MFs Ddoing Inter Scheme Transfers. Should Investors Worry

Inter AMC Scheme Transfer

In the last 48 hours, a lot of buzz is there on how credit risk funds of some AMCs have transferred some of the lower rated papers to meet redemptions. After the fallout of six Franklin Schemes, investors are in panic and I just want to bring the negativity and panic down and see the things from a different angle.

Before we go further, it’s important to understand interest rate risk, credit risk and liquidity risk in brief.

Interest Rate Risk:

As we all know, there is an inverse correlation between price of the bond and rate of interest. This risk can be avoided by investing in schemes following roll down maturities or target maturity ETFs for hold till maturity investors.

Credit Risk:

Credit risk is the potential that a borrower (issuer) or counter party may fail to meet its obligations in accordance with pre-agreed terms. In case the issuer defaults on coupon or principal or both, investors can potentially lose their capital entirely or partially.

Liquidity Risk:

In an open-ended debt fund, AMC is bound to honour redemptions within 10 working days and standard business practices are to honour redemption at T+1 day, provided the investor has submitted a valid redemption request before cut-of time. In case the redemption requests (in rupee terms) received by the fund house for a scheme is greater than the liquid marketable assets in the fund, the scheme has the option to borrow up to 20% of the net AUM. What if the redemption request is even more than that? This is exactly what happened in six of the Franklin Schemes which forced the AMC to take the tough decision to windup the six schemes which were primarily on credit strategy. This is known as liquidity risk.

What we are witnessing right now is a Classic example of liquidity risk in anticipation of credit risk that going forward these companies may not be able to raise credit and can default. In last 48 hours, I have read article/blog/tweets on AMC doing Inter-scheme (from credit risk to hybrid schemes) transfers of low rated papers (I have a lot of respect for these writers). I also want to make a point in the ongoing debate. First just look at the net outflows from credit risk schemes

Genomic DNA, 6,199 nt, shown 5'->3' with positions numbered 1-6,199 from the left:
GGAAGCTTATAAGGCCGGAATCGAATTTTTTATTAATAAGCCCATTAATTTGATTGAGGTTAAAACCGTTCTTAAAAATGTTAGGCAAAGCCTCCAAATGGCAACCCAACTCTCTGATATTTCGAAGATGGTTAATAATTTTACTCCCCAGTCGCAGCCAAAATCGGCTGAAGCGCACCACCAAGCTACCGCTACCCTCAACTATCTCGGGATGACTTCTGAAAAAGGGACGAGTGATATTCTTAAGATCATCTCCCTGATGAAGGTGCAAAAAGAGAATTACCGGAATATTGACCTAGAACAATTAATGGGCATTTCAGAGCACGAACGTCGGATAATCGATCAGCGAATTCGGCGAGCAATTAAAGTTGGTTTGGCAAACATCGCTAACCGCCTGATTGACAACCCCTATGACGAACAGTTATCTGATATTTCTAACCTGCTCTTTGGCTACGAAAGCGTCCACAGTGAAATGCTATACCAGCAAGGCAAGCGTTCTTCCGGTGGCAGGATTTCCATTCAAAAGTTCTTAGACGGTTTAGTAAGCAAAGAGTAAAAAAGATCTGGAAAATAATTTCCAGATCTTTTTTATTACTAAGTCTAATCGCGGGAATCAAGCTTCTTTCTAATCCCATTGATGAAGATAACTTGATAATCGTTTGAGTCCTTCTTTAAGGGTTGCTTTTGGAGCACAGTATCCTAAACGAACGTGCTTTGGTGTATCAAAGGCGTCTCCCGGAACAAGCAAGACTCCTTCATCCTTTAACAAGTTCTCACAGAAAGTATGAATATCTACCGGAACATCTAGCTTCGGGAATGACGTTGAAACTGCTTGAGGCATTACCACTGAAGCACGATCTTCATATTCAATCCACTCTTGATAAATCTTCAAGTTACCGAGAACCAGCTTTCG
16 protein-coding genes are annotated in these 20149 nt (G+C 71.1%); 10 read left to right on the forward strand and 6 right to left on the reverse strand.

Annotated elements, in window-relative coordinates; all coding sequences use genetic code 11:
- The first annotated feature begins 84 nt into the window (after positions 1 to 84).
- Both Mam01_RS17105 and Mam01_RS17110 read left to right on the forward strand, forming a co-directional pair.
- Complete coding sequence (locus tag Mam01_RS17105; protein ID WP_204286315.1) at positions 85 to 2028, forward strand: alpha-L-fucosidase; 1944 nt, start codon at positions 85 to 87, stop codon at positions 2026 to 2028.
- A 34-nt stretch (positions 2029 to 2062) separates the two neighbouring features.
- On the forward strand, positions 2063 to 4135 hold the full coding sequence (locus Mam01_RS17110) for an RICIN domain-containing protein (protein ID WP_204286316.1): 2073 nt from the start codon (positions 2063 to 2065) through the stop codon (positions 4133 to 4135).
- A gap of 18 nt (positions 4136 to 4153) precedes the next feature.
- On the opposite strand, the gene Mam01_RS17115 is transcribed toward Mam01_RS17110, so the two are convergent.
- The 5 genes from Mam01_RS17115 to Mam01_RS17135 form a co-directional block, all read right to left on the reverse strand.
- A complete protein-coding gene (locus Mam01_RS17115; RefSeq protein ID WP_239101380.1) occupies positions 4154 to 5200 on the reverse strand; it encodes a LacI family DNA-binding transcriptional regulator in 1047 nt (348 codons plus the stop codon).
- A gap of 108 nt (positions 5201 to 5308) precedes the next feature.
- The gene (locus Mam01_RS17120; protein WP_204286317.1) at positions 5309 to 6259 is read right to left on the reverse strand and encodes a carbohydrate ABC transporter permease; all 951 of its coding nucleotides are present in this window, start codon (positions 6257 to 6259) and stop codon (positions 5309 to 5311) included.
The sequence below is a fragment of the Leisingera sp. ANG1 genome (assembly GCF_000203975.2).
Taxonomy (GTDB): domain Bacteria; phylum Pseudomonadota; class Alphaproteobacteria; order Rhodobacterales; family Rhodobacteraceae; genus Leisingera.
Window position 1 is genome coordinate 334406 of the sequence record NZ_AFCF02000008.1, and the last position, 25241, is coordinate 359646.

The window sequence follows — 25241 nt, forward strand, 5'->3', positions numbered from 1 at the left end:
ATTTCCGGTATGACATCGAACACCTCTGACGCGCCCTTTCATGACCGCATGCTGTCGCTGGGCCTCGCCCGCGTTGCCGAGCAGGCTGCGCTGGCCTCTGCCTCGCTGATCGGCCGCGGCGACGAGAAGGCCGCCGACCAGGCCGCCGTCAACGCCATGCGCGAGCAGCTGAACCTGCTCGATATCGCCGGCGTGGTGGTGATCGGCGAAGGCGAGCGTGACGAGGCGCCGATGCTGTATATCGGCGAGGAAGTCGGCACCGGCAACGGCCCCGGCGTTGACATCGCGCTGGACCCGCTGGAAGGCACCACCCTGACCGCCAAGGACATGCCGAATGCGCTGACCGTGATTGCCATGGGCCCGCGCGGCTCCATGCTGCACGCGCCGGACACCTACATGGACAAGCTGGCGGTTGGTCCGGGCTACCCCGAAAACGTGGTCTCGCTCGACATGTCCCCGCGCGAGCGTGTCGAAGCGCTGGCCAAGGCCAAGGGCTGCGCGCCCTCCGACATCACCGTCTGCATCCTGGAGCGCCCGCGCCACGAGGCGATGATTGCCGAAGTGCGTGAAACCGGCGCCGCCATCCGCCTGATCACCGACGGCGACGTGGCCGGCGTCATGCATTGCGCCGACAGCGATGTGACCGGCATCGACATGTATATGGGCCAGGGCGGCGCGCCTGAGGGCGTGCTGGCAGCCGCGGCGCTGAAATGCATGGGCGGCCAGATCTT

I agree with the following:

1) Fund Managers/AMC should stay conservative with their allocation in debt portion of hybrid schemes. This is what the adviser/distributor/DIY unitholder assumed in their portfolio construction.

2) Debt is for safety and equities are for probable Alpha. (although I am a big fan of passive strategies), but we get the point that debt portion is not for adventures.

Let’s now see the other side:

If AMC do not trade inter schemes what other alternatives did the AMC had to keep honouring the redemptions in credit risk funds:

1. Borrowings:

The regulation allows schemes to borrow funds up to 20% of the AUM to meet redemption requirements. In this environment, when the month end portfolio will be out with negative cash …. BOOM, more and more redemptions will follow. Franklin did try this in six of the schemes, in fact AMC approached SEBI for an increase in

borrowing limits for certain schemes and SEBI allowed borrowing limits up to 30% for a couple of schemes and 40% of the AUM in one scheme. We all know the outcome of these schemes.

2. Restricting/Suspending redemptions:

As per the regulations a maximum suspension period of 10 working days (in 90 days) and the requirement to honour redemptions up to ₹ 2 lakh per day per investor makes this approach unviable. If the AMC takes this approach, as soon as 10 days are over, a long cue of redemption application will be waiting outside the RTA office and even the sleeping distributors/investors will get active. 

3. Elongate the redemption payment :

Standard redemption pay-outs in debt funds is on T+1 basis from the date of receipt of redemption application, although regulations allow for a maximum of 10 working days for this purpose, this measure may be suitable for sailing through a short term liquidity issue but is not appropriate to address the holocaust redemption pressure the credit risk category is going through. Out come will be the same, as soon as the news get spread that AMC is taking more time than required, redemption application will have a never-ending chain reaction.

4. Distress sale:

Sell papers at distress valuations to honour the redemption, it would have a domino effect on other categories of debt funds, issuers and overall debt market.

5. Closure of Schemes: